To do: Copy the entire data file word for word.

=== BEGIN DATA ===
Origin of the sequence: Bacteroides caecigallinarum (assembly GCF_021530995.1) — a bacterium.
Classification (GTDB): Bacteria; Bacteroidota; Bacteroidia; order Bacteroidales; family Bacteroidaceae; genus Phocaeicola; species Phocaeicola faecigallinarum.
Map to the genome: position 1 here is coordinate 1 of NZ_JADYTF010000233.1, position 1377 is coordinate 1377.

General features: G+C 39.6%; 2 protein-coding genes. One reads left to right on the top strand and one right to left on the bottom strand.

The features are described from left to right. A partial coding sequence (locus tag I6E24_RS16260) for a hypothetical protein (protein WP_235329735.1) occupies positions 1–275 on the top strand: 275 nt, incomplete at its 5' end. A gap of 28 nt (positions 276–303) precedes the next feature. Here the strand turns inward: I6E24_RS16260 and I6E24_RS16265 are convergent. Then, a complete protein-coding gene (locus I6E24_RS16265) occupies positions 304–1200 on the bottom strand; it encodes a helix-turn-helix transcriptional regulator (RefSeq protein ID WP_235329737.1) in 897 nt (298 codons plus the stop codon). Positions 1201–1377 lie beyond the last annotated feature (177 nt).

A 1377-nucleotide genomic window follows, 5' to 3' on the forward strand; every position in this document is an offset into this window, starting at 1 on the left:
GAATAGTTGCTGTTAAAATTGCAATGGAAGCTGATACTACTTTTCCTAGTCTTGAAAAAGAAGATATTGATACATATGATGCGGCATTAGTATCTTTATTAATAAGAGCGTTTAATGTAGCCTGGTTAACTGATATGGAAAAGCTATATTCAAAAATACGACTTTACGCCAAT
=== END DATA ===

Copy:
Origin of the sequence: Bacteroides caecigallinarum (assembly GCF_021530995.1) — a bacterium.
Classification (GTDB): Bacteria; Bacteroidota; Bacteroidia; order Bacteroidales; family Bacteroidaceae; genus Phocaeicola; species Phocaeicola faecigallinarum.
Map to the genome: position 1 here is coordinate 1 of NZ_JADYTF010000233.1, position 1377 is coordinate 1377.

General features: G+C 39.6%; 2 protein-coding genes. One reads left to right on the top strand and one right to left on the bottom strand.

The features are described from left to right. A partial coding sequence (locus tag I6E24_RS16260) for a hypothetical protein (protein WP_235329735.1) occupies positions 1–275 on the top strand: 275 nt, incomplete at its 5' end. A gap of 28 nt (positions 276–303) precedes the next feature. Here the strand turns inward: I6E24_RS16260 and I6E24_RS16265 are convergent. Then, a complete protein-coding gene (locus I6E24_RS16265) occupies positions 304–1200 on the bottom strand; it encodes a helix-turn-helix transcriptional regulator (RefSeq protein ID WP_235329737.1) in 897 nt (298 codons plus the stop codon). Positions 1201–1377 lie beyond the last annotated feature (177 nt).

A 1377-nucleotide genomic window follows, 5' to 3' on the forward strand; every position in this document is an offset into this window, starting at 1 on the left:
GAATAGTTGCTGTTAAAATTGCAATGGAAGCTGATACTACTTTTCCTAGTCTTGAAAAAGAAGATATTGATACATATGATGCGGCATTAGTATCTTTATTAATAAGAGCGTTTAATGTAGCCTGGTTAACTGATATGGAAAAGCTATATTCAAAAATACGACTTTACGCCAAT